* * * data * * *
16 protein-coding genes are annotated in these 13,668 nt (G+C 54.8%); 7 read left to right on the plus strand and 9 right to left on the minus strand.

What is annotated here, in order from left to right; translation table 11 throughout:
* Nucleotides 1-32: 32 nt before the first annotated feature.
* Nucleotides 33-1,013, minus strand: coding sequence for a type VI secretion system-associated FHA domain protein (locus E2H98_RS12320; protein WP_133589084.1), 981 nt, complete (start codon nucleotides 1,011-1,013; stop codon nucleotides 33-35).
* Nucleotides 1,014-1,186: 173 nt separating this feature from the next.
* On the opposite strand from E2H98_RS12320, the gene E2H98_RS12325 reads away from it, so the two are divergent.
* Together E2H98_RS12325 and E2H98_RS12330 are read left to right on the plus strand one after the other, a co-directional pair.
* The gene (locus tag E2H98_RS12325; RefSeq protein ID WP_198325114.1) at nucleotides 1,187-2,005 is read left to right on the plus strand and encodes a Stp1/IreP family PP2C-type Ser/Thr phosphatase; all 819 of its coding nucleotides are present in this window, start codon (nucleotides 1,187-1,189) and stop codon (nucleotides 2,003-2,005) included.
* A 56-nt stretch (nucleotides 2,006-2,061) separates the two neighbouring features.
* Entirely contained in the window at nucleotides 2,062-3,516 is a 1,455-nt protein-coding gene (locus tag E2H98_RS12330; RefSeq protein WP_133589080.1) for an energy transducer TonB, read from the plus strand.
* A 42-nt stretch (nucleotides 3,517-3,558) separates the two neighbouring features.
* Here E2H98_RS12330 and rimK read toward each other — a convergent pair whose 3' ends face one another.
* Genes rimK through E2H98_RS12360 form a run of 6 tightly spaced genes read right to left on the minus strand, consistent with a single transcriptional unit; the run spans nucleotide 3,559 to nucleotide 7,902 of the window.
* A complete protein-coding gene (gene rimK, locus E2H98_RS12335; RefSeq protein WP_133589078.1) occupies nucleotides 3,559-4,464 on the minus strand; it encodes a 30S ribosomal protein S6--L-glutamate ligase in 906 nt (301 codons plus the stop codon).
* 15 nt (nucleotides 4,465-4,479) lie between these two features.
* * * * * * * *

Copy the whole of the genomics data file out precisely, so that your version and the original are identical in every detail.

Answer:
16 protein-coding genes are annotated in these 13,668 nt (G+C 54.8%); 7 read left to right on the plus strand and 9 right to left on the minus strand.

What is annotated here, in order from left to right; translation table 11 throughout:
* Nucleotides 1-32: 32 nt before the first annotated feature.
* Nucleotides 33-1,013, minus strand: coding sequence for a type VI secretion system-associated FHA domain protein (locus E2H98_RS12320; protein WP_133589084.1), 981 nt, complete (start codon nucleotides 1,011-1,013; stop codon nucleotides 33-35).
* Nucleotides 1,014-1,186: 173 nt separating this feature from the next.
* On the opposite strand from E2H98_RS12320, the gene E2H98_RS12325 reads away from it, so the two are divergent.
* Together E2H98_RS12325 and E2H98_RS12330 are read left to right on the plus strand one after the other, a co-directional pair.
* The gene (locus tag E2H98_RS12325; RefSeq protein ID WP_198325114.1) at nucleotides 1,187-2,005 is read left to right on the plus strand and encodes a Stp1/IreP family PP2C-type Ser/Thr phosphatase; all 819 of its coding nucleotides are present in this window, start codon (nucleotides 1,187-1,189) and stop codon (nucleotides 2,003-2,005) included.
* A 56-nt stretch (nucleotides 2,006-2,061) separates the two neighbouring features.
* Entirely contained in the window at nucleotides 2,062-3,516 is a 1,455-nt protein-coding gene (locus tag E2H98_RS12330; RefSeq protein WP_133589080.1) for an energy transducer TonB, read from the plus strand.
* A 42-nt stretch (nucleotides 3,517-3,558) separates the two neighbouring features.
* Here E2H98_RS12330 and rimK read toward each other — a convergent pair whose 3' ends face one another.
* Genes rimK through E2H98_RS12360 form a run of 6 tightly spaced genes read right to left on the minus strand, consistent with a single transcriptional unit; the run spans nucleotide 3,559 to nucleotide 7,902 of the window.
* A complete protein-coding gene (gene rimK, locus E2H98_RS12335; RefSeq protein WP_133589078.1) occupies nucleotides 3,559-4,464 on the minus strand; it encodes a 30S ribosomal protein S6--L-glutamate ligase in 906 nt (301 codons plus the stop codon).
* 15 nt (nucleotides 4,465-4,479) lie between these two features.